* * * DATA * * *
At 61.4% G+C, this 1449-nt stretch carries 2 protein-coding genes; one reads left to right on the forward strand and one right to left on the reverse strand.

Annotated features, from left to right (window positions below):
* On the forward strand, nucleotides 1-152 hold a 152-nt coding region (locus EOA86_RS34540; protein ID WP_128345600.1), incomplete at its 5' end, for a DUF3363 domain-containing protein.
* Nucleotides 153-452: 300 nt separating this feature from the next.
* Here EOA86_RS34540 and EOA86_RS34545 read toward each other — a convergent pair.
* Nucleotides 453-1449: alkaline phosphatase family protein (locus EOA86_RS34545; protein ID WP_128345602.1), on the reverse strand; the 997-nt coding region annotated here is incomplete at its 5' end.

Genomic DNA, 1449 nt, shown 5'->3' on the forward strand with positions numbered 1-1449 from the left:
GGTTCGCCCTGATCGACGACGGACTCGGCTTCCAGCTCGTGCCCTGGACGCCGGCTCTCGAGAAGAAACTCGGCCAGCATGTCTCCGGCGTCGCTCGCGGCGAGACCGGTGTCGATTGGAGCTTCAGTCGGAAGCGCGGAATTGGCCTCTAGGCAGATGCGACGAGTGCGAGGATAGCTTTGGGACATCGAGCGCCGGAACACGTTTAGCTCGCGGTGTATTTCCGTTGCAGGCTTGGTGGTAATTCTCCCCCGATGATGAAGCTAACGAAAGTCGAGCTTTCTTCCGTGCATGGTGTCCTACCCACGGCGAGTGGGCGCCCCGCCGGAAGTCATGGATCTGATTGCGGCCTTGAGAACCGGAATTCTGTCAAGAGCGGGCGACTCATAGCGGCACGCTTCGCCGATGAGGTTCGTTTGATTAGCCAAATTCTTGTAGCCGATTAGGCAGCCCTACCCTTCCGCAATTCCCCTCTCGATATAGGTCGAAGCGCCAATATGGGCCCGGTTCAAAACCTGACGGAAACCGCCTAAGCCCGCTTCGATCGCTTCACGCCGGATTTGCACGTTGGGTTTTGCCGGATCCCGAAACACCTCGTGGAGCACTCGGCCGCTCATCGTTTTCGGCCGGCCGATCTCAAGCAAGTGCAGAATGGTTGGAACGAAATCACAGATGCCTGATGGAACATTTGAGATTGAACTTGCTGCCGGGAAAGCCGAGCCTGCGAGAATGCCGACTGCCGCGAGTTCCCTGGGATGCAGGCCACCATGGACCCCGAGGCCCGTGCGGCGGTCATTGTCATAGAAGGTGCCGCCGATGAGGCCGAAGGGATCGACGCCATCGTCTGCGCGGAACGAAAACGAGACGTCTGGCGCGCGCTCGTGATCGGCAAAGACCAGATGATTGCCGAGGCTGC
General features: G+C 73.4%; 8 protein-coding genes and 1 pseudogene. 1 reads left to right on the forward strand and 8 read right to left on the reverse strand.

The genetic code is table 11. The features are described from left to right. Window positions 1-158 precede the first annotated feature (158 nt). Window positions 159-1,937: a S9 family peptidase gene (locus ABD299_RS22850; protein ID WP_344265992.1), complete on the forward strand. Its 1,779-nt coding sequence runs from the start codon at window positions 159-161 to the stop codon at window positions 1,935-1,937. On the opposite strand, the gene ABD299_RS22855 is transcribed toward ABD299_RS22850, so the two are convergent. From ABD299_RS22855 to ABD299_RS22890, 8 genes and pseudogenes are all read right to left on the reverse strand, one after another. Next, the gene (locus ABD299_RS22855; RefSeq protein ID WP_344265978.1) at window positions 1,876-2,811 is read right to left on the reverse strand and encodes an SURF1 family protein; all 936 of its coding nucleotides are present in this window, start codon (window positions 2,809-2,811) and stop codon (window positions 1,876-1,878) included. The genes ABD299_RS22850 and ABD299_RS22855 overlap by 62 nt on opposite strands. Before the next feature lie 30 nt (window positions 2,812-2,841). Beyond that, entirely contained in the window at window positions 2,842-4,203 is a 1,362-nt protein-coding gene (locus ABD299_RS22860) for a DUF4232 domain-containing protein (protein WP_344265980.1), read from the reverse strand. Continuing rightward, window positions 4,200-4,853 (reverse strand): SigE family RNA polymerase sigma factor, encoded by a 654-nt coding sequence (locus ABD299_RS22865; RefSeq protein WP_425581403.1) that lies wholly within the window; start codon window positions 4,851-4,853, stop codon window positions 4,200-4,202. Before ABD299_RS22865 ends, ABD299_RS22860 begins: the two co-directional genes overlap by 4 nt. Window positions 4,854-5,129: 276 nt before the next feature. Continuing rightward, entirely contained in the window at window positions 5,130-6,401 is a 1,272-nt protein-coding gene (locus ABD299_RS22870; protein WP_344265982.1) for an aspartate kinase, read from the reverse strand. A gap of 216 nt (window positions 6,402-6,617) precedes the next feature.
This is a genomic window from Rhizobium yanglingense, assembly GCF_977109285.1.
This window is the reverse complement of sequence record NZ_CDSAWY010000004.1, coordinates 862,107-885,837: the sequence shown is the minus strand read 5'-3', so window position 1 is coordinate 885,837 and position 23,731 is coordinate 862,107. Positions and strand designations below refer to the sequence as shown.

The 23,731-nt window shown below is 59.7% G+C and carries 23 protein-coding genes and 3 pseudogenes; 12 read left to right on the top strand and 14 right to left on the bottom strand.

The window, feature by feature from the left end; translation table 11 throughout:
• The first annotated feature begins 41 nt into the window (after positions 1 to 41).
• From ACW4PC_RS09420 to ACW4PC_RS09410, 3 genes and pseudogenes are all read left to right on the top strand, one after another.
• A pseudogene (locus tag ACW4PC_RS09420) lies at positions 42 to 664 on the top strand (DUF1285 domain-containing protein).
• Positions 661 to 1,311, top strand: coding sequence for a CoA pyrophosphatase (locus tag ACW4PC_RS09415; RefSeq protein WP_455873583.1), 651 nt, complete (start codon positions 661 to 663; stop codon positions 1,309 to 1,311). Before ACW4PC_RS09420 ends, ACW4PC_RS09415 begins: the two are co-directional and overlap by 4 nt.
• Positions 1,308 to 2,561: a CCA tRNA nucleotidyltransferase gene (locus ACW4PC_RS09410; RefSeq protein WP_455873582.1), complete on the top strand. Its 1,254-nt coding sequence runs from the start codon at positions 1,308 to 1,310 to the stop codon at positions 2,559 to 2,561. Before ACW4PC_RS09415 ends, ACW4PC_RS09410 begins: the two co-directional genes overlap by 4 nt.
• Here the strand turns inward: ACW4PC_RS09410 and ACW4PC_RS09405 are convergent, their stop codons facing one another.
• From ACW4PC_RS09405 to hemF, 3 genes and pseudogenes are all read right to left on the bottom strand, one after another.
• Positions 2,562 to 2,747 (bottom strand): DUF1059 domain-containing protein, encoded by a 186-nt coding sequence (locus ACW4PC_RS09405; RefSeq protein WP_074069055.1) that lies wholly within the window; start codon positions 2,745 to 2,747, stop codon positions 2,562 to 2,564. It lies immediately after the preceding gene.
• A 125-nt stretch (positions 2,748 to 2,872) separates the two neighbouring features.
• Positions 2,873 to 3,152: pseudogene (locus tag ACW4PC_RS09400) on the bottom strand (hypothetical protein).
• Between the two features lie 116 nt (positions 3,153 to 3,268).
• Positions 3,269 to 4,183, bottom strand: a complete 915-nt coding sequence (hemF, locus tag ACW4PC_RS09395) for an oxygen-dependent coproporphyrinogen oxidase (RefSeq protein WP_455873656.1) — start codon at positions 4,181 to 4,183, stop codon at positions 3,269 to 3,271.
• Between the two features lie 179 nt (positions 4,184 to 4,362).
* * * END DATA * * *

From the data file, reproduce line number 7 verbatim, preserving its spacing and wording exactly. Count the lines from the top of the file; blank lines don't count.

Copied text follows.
Genomic DNA, 1449 nt, shown 5'->3' on the forward strand with positions numbered 1-1449 from the left: